During his 40-year career with the United Nations, Missouri native David Gressly witnessed more than his share of global challenges — from public health threats like Ebola to the birth of a new nation. Most recently, Gressly served in the dual role of UN Resident Coordinator and UN Humanitarian Coordinator in Yemen.
In December 2023, BWC President Peter Yeo spoke with Gressly about the highs, lows and legacies of his storied career. The dialogue has been edited for print.
Watch the full conversation on YouTube.
Yeo: Under your leadership, the UN led an effort to remove more than 1 million gallons of oil from a rusting tanker off the coast of Yemen. Why was the UN so central in the work?
Gressly: The UN was the only body that could actually have facilitated the oil transfer off the FSO Safer. Only the UN had access to all sides of the existing conflicts in the Red Sea region, where the ship was moored. Therefore, not only was the UN in a position to do it, it had an obligation. Some people talked about military solutions. Others talked of technical solutions. But in the end, it was a political problem that had to be solved politically before launching into technical problem-solving. Only the UN was on the ground to do it.
“The UN, like any organization, has to continuously reinvent itself. Humanitarian action today is not what it was 25 years ago. It’s more complex because the operating environments are more complex.”
Yeo: During your more than four decades with the UN, you’ve tackled many challenges in the Middle East, the Sahel, the Horn of Africa. Can you think of a moment that embodies the sweep of your professional career?
Gressly: I would go back to the referendum for independence in South Sudan.
What I loved about that moment was how peaceful it was after 20 years of war. I was very, very proud of what the United Nations did to help create that space. Getting kids into school for the first time, opening thousands of kilometers of roads, demining, all the things required to make it ready, as well as supporting elections, the census, and ultimately the referendum itself. So everything the UN can do was done to help that path to independence in 2011.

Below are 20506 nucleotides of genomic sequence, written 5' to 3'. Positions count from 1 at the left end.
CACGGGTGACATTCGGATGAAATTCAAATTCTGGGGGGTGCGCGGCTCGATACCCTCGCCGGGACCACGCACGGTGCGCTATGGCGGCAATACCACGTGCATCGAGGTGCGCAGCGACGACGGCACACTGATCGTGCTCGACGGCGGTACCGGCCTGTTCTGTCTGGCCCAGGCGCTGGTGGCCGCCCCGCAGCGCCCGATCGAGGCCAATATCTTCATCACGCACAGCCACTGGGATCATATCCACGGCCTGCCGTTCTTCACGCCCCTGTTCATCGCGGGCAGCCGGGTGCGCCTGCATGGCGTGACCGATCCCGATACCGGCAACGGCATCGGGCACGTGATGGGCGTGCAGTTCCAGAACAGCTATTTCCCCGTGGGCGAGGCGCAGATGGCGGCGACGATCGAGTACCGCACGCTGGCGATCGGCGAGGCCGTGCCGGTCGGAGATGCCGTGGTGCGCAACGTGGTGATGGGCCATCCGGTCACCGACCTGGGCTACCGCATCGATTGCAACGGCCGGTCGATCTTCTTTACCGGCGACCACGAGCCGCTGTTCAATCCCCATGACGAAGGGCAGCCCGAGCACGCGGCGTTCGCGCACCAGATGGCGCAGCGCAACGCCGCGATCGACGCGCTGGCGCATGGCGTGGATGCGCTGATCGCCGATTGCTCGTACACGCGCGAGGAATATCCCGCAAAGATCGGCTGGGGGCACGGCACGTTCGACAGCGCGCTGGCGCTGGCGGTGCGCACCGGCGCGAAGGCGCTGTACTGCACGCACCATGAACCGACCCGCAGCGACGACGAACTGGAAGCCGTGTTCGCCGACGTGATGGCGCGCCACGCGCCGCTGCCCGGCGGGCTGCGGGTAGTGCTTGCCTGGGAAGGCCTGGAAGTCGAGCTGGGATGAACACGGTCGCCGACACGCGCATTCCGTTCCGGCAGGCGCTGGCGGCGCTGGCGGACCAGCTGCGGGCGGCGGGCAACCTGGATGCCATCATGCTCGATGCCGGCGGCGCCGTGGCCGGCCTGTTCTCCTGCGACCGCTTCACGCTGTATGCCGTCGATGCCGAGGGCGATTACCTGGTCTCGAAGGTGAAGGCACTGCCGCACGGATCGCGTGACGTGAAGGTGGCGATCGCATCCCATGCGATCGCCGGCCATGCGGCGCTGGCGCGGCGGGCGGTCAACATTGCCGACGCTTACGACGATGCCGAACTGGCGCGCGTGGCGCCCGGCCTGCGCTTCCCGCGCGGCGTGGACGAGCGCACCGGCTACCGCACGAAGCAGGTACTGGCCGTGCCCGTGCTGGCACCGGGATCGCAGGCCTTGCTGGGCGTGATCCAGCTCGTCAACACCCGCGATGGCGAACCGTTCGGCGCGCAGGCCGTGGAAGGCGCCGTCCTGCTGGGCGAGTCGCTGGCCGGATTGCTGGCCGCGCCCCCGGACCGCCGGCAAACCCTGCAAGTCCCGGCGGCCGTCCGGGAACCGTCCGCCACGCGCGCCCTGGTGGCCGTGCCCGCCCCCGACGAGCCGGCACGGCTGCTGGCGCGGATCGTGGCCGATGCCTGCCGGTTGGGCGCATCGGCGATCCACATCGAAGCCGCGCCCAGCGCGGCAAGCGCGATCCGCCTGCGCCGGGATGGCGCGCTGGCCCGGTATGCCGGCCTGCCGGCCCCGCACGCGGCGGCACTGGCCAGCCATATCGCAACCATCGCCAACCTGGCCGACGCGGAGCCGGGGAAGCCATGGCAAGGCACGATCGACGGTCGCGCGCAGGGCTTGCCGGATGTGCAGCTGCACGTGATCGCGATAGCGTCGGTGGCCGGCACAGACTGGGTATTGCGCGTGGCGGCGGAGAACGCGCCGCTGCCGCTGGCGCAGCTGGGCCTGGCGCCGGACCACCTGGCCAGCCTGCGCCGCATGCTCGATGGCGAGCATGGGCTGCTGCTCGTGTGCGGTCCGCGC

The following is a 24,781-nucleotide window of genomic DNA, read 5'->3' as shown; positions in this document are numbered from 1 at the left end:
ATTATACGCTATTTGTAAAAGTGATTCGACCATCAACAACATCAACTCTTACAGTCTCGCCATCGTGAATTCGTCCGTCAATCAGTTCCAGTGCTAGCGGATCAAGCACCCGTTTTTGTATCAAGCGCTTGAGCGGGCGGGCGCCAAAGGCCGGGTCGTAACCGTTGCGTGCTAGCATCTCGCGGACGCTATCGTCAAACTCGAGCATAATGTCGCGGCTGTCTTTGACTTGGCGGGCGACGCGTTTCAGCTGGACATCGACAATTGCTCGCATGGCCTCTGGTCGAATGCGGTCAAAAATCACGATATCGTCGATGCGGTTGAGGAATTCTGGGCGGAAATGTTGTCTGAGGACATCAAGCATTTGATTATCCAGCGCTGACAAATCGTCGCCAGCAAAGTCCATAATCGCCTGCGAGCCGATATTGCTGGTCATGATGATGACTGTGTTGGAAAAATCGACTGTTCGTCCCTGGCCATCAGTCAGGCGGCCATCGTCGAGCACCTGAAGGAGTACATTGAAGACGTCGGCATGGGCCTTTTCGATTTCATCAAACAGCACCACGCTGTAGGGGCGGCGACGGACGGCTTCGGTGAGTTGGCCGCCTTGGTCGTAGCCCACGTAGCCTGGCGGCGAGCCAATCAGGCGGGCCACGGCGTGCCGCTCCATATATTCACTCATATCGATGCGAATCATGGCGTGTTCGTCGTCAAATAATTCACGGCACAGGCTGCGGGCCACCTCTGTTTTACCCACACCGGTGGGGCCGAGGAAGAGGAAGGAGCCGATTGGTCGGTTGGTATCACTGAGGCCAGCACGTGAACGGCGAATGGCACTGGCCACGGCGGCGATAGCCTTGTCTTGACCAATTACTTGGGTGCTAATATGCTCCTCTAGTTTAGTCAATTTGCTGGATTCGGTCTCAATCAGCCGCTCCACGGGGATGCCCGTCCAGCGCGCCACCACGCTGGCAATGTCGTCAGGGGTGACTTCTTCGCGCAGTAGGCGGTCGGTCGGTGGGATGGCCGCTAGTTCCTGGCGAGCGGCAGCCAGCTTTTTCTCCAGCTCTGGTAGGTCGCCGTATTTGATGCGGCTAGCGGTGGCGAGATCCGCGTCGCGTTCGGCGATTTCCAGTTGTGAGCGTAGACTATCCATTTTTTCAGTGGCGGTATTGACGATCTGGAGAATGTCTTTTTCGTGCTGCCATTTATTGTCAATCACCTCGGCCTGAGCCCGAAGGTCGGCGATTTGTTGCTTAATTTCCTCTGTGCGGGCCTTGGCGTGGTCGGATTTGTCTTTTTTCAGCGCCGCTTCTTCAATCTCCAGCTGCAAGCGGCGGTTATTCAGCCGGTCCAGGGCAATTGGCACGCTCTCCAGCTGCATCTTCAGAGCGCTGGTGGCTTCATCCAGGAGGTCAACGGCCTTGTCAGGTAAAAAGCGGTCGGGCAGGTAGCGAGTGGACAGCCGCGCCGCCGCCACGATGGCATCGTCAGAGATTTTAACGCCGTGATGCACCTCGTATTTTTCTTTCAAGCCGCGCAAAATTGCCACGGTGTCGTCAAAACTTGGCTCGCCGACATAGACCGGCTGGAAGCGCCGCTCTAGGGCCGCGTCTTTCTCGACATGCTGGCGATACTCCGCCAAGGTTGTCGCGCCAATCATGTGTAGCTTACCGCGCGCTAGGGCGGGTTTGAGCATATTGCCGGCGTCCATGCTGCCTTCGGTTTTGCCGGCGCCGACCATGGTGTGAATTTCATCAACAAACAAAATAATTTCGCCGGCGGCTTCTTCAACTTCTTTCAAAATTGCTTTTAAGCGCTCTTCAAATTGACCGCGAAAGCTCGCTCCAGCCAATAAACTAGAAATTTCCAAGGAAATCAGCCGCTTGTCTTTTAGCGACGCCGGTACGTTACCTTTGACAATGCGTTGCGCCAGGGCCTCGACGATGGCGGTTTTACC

The referendum itself was also a beautiful day. Seeing people lined up for the first time in their lives to vote on the future of their country. Everywhere I traveled that day, people lined up peacefully. It was a joyous day.
Yeo: As you look at the next 10 years, what do you think are the emerging trends that we should focus on?
Gressly: The UN, like any organization, has to continuously reinvent itself. Humanitarian action today is not what it was 25 years ago. It’s more complex because the operating environments are more complex. We see the evolution even of warfare on the ground, which complicates humanitarian assistance. So it all makes for a very difficult environment in which to work, and we need to adapt to that.
And I think we’ll see continued evolution on the peace and security side and continue to develop the tools required to solve problems locally. One of the key ways I believe is to focus internally on tensions that exist where countries are in conflict and find solutions politically that help deal with very old grievances. That will be a core challenge as we go forward. Without that, humanitarian needs will just increase, the need for recovery will increase, and development will be compromised.
So we’ve got to focus on the basics: peace and security.
Yeo: How do you remain hopeful when you’re dealing with political and economic crises that are so difficult to resolve?
David Gressly: First, you have to take your own ego out of what you’re doing. Because usually problems are quite complex by their nature, and they take time. And often we project our own timeframe into situations which we work. You need to step back and say, “I will make a contribution while I’m here.” Others will follow and will have to take the time it needs to find the right kind of political solution that is sustainable.
I say this often: I’m a short-term pessimist, it’s going to get worse, but a long-term optimist, because in the end, people will find the way forward. We need to understand that may take time and, therefore, we need to accompany people until they are successful in creating a stable political environment, a good governance system, rule of law, and effective support to the people of their country.
It will come. It will come everywhere. And each of us need to make our own contribution as we go forward.